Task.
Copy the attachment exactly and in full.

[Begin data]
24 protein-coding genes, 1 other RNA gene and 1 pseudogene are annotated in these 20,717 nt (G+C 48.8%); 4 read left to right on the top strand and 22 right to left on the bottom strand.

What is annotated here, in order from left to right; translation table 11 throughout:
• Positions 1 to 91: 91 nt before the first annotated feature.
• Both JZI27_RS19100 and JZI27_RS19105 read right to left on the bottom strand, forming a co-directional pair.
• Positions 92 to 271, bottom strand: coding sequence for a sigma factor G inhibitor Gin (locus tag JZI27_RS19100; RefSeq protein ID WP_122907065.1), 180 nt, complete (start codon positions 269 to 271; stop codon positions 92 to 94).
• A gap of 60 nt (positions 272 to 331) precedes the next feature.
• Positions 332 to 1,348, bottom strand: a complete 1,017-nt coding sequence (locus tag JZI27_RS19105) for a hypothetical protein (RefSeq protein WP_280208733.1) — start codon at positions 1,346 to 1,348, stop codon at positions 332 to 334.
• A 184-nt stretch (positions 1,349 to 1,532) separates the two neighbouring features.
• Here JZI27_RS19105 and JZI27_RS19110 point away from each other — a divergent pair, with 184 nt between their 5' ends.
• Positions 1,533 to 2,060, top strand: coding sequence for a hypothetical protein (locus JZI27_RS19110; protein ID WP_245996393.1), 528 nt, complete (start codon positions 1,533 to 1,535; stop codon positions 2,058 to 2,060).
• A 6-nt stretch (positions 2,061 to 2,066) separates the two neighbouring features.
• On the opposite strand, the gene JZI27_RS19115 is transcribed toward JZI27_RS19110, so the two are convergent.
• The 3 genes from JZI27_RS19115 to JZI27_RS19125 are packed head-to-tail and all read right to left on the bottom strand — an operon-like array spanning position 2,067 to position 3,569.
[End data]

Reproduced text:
24 protein-coding genes, 1 other RNA gene and 1 pseudogene are annotated in these 20,717 nt (G+C 48.8%); 4 read left to right on the top strand and 22 right to left on the bottom strand.

What is annotated here, in order from left to right; translation table 11 throughout:
• Positions 1 to 91: 91 nt before the first annotated feature.
• Both JZI27_RS19100 and JZI27_RS19105 read right to left on the bottom strand, forming a co-directional pair.
• Positions 92 to 271, bottom strand: coding sequence for a sigma factor G inhibitor Gin (locus tag JZI27_RS19100; RefSeq protein ID WP_122907065.1), 180 nt, complete (start codon positions 269 to 271; stop codon positions 92 to 94).
• A gap of 60 nt (positions 272 to 331) precedes the next feature.
• Positions 332 to 1,348, bottom strand: a complete 1,017-nt coding sequence (locus tag JZI27_RS19105) for a hypothetical protein (RefSeq protein WP_280208733.1) — start codon at positions 1,346 to 1,348, stop codon at positions 332 to 334.
• A 184-nt stretch (positions 1,349 to 1,532) separates the two neighbouring features.
• Here JZI27_RS19105 and JZI27_RS19110 point away from each other — a divergent pair, with 184 nt between their 5' ends.
• Positions 1,533 to 2,060, top strand: coding sequence for a hypothetical protein (locus JZI27_RS19110; protein ID WP_245996393.1), 528 nt, complete (start codon positions 1,533 to 1,535; stop codon positions 2,058 to 2,060).
• A 6-nt stretch (positions 2,061 to 2,066) separates the two neighbouring features.
• On the opposite strand, the gene JZI27_RS19115 is transcribed toward JZI27_RS19110, so the two are convergent.
• The 3 genes from JZI27_RS19115 to JZI27_RS19125 are packed head-to-tail and all read right to left on the bottom strand — an operon-like array spanning position 2,067 to position 3,569.